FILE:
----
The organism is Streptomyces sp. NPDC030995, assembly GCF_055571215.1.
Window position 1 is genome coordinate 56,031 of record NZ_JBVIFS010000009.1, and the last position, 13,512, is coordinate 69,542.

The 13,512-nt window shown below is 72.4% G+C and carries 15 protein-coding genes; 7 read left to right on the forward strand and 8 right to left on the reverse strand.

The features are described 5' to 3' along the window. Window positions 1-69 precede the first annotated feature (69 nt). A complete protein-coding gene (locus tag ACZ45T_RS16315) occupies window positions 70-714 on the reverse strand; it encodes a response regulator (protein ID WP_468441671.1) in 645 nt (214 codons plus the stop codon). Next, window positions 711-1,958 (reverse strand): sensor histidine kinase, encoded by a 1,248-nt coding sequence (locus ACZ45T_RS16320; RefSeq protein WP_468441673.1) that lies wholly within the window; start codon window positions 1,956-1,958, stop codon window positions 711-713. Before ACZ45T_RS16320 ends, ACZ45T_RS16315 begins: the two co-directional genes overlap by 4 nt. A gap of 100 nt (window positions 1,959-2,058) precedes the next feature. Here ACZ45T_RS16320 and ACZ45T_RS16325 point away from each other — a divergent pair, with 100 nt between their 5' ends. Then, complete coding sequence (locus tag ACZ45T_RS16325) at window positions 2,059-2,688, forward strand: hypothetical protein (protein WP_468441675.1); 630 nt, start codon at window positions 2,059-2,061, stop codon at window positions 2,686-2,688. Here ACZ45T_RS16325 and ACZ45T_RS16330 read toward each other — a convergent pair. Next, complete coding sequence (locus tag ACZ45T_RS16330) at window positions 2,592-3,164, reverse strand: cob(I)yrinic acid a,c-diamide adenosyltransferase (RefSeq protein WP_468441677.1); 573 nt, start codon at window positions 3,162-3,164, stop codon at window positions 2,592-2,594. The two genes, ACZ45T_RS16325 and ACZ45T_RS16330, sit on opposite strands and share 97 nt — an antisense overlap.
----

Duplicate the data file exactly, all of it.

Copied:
The organism is Streptomyces sp. NPDC030995, assembly GCF_055571215.1.
Window position 1 is genome coordinate 56,031 of record NZ_JBVIFS010000009.1, and the last position, 13,512, is coordinate 69,542.

The 13,512-nt window shown below is 72.4% G+C and carries 15 protein-coding genes; 7 read left to right on the forward strand and 8 right to left on the reverse strand.

The features are described 5' to 3' along the window. Window positions 1-69 precede the first annotated feature (69 nt). A complete protein-coding gene (locus tag ACZ45T_RS16315) occupies window positions 70-714 on the reverse strand; it encodes a response regulator (protein ID WP_468441671.1) in 645 nt (214 codons plus the stop codon). Next, window positions 711-1,958 (reverse strand): sensor histidine kinase, encoded by a 1,248-nt coding sequence (locus ACZ45T_RS16320; RefSeq protein WP_468441673.1) that lies wholly within the window; start codon window positions 1,956-1,958, stop codon window positions 711-713. Before ACZ45T_RS16320 ends, ACZ45T_RS16315 begins: the two co-directional genes overlap by 4 nt. A gap of 100 nt (window positions 1,959-2,058) precedes the next feature. Here ACZ45T_RS16320 and ACZ45T_RS16325 point away from each other — a divergent pair, with 100 nt between their 5' ends. Then, complete coding sequence (locus tag ACZ45T_RS16325) at window positions 2,059-2,688, forward strand: hypothetical protein (protein WP_468441675.1); 630 nt, start codon at window positions 2,059-2,061, stop codon at window positions 2,686-2,688. Here ACZ45T_RS16325 and ACZ45T_RS16330 read toward each other — a convergent pair. Next, complete coding sequence (locus tag ACZ45T_RS16330) at window positions 2,592-3,164, reverse strand: cob(I)yrinic acid a,c-diamide adenosyltransferase (RefSeq protein WP_468441677.1); 573 nt, start codon at window positions 3,162-3,164, stop codon at window positions 2,592-2,594. The two genes, ACZ45T_RS16325 and ACZ45T_RS16330, sit on opposite strands and share 97 nt — an antisense overlap.